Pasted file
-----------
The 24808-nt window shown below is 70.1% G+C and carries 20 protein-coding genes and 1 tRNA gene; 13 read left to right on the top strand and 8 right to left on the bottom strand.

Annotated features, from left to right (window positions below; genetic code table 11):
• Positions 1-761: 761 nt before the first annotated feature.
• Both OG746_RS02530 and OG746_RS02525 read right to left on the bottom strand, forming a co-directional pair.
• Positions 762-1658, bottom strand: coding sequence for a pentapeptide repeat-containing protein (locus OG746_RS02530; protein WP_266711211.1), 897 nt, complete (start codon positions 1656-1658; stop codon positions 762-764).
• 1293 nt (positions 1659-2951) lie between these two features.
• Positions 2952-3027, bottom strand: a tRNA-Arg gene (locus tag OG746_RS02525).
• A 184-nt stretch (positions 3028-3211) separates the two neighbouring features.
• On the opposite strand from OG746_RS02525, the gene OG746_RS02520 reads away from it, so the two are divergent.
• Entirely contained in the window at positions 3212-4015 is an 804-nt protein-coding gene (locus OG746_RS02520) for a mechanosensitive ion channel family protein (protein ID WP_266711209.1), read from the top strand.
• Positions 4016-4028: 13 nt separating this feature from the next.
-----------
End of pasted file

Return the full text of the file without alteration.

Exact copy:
The 24808-nt window shown below is 70.1% G+C and carries 20 protein-coding genes and 1 tRNA gene; 13 read left to right on the top strand and 8 right to left on the bottom strand.

Annotated features, from left to right (window positions below; genetic code table 11):
• Positions 1-761: 761 nt before the first annotated feature.
• Both OG746_RS02530 and OG746_RS02525 read right to left on the bottom strand, forming a co-directional pair.
• Positions 762-1658, bottom strand: coding sequence for a pentapeptide repeat-containing protein (locus OG746_RS02530; protein WP_266711211.1), 897 nt, complete (start codon positions 1656-1658; stop codon positions 762-764).
• 1293 nt (positions 1659-2951) lie between these two features.
• Positions 2952-3027, bottom strand: a tRNA-Arg gene (locus tag OG746_RS02525).
• A 184-nt stretch (positions 3028-3211) separates the two neighbouring features.
• On the opposite strand from OG746_RS02525, the gene OG746_RS02520 reads away from it, so the two are divergent.
• Entirely contained in the window at positions 3212-4015 is an 804-nt protein-coding gene (locus OG746_RS02520) for a mechanosensitive ion channel family protein (protein ID WP_266711209.1), read from the top strand.
• Positions 4016-4028: 13 nt separating this feature from the next.